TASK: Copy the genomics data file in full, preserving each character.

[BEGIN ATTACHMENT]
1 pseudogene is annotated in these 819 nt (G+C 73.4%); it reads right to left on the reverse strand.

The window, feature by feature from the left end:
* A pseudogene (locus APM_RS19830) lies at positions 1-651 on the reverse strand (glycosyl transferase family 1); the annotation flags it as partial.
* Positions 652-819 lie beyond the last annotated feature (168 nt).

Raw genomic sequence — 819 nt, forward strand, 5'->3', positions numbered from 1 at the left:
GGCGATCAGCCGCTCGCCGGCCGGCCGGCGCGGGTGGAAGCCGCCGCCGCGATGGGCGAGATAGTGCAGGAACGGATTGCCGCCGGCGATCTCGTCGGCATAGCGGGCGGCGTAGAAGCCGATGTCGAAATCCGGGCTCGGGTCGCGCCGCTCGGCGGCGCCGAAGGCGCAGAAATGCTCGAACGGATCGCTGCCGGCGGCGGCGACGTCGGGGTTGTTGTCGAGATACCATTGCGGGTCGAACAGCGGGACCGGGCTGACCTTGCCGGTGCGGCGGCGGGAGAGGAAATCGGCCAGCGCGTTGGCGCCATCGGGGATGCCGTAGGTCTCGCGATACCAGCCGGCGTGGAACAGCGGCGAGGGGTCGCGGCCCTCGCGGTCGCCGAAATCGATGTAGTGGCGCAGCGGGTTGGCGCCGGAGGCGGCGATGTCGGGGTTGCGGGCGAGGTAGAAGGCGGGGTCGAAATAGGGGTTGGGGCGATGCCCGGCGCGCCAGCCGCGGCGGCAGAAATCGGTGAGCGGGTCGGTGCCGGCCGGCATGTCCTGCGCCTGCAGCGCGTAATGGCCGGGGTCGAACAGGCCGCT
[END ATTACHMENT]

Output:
1 pseudogene is annotated in these 819 nt (G+C 73.4%); it reads right to left on the reverse strand.

The window, feature by feature from the left end:
* A pseudogene (locus APM_RS19830) lies at positions 1-651 on the reverse strand (glycosyl transferase family 1); the annotation flags it as partial.
* Positions 652-819 lie beyond the last annotated feature (168 nt).

Raw genomic sequence — 819 nt, forward strand, 5'->3', positions numbered from 1 at the left:
GGCGATCAGCCGCTCGCCGGCCGGCCGGCGCGGGTGGAAGCCGCCGCCGCGATGGGCGAGATAGTGCAGGAACGGATTGCCGCCGGCGATCTCGTCGGCATAGCGGGCGGCGTAGAAGCCGATGTCGAAATCCGGGCTCGGGTCGCGCCGCTCGGCGGCGCCGAAGGCGCAGAAATGCTCGAACGGATCGCTGCCGGCGGCGGCGACGTCGGGGTTGTTGTCGAGATACCATTGCGGGTCGAACAGCGGGACCGGGCTGACCTTGCCGGTGCGGCGGCGGGAGAGGAAATCGGCCAGCGCGTTGGCGCCATCGGGGATGCCGTAGGTCTCGCGATACCAGCCGGCGTGGAACAGCGGCGAGGGGTCGCGGCCCTCGCGGTCGCCGAAATCGATGTAGTGGCGCAGCGGGTTGGCGCCGGAGGCGGCGATGTCGGGGTTGCGGGCGAGGTAGAAGGCGGGGTCGAAATAGGGGTTGGGGCGATGCCCGGCGCGCCAGCCGCGGCGGCAGAAATCGGTGAGCGGGTCGGTGCCGGCCGGCATGTCCTGCGCCTGCAGCGCGTAATGGCCGGGGTCGAACAGGCCGCT